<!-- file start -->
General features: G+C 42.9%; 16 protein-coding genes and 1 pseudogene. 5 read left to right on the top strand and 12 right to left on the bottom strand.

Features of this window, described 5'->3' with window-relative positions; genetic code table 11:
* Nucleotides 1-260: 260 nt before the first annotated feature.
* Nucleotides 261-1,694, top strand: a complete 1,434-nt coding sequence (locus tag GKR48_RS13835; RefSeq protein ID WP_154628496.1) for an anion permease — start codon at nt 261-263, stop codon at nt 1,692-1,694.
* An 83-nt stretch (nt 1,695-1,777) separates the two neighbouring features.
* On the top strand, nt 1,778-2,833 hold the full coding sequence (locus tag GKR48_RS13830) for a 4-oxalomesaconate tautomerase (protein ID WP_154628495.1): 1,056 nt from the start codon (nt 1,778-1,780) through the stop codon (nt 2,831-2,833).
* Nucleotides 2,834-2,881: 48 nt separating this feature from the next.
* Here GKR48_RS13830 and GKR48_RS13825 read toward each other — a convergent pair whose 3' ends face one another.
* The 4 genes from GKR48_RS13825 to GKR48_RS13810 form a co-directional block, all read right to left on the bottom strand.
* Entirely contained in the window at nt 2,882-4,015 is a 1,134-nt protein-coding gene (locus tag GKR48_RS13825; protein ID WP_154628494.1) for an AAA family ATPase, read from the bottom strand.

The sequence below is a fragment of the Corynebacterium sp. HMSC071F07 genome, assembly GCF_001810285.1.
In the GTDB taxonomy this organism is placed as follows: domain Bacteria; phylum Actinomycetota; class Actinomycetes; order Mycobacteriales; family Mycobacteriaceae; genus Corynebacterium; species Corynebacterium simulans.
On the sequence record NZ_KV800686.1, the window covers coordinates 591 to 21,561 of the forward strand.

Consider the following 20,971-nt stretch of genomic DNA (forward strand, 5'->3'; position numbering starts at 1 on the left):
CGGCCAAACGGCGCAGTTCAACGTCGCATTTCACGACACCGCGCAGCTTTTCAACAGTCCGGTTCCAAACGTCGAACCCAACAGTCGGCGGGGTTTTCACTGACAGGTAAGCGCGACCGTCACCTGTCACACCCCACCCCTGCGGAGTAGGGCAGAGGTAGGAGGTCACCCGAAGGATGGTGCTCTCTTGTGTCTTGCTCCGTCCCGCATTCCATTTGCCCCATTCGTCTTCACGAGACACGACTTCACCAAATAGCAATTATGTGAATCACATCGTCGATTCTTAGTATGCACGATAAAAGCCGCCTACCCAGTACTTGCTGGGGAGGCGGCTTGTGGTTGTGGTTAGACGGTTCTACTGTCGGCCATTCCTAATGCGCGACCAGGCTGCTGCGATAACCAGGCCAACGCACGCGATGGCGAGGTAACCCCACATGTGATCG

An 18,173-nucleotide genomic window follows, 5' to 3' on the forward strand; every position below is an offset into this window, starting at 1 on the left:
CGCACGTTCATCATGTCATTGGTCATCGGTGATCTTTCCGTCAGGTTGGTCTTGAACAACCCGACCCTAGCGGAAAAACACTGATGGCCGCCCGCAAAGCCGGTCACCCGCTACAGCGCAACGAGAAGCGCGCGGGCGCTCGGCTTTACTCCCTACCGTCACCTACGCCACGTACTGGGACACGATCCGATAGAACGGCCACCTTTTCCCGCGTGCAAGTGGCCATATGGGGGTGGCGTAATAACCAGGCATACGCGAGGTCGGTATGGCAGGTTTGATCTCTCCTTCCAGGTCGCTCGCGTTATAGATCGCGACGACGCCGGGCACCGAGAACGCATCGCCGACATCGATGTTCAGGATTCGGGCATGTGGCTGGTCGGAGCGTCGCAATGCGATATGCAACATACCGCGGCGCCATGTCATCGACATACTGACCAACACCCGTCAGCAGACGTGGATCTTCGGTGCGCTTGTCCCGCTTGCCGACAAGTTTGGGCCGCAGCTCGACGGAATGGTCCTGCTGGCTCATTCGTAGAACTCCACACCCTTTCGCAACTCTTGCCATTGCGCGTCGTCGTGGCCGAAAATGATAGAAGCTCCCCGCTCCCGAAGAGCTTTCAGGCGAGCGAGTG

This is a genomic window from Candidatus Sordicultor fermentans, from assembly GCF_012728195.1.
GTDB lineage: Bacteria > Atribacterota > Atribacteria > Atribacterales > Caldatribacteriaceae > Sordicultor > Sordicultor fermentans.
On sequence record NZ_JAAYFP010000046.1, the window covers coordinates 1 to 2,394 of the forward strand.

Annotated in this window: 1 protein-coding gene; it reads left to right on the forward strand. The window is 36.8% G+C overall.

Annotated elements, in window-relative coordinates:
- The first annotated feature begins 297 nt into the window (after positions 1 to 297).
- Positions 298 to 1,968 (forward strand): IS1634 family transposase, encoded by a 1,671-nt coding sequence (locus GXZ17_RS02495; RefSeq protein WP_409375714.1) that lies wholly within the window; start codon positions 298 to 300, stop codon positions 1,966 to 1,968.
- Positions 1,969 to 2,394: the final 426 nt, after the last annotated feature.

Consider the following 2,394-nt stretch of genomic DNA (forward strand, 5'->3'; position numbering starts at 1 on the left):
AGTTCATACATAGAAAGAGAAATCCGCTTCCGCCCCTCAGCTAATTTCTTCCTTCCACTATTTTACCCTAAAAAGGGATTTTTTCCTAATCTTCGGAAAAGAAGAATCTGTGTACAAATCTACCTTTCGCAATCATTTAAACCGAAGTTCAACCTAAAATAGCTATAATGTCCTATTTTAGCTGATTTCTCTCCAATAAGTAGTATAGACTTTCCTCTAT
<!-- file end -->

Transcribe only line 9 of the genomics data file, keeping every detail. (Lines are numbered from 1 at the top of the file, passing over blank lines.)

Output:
* The 4 genes from GKR48_RS13825 to GKR48_RS13810 form a co-directional block, all read right to left on the bottom strand.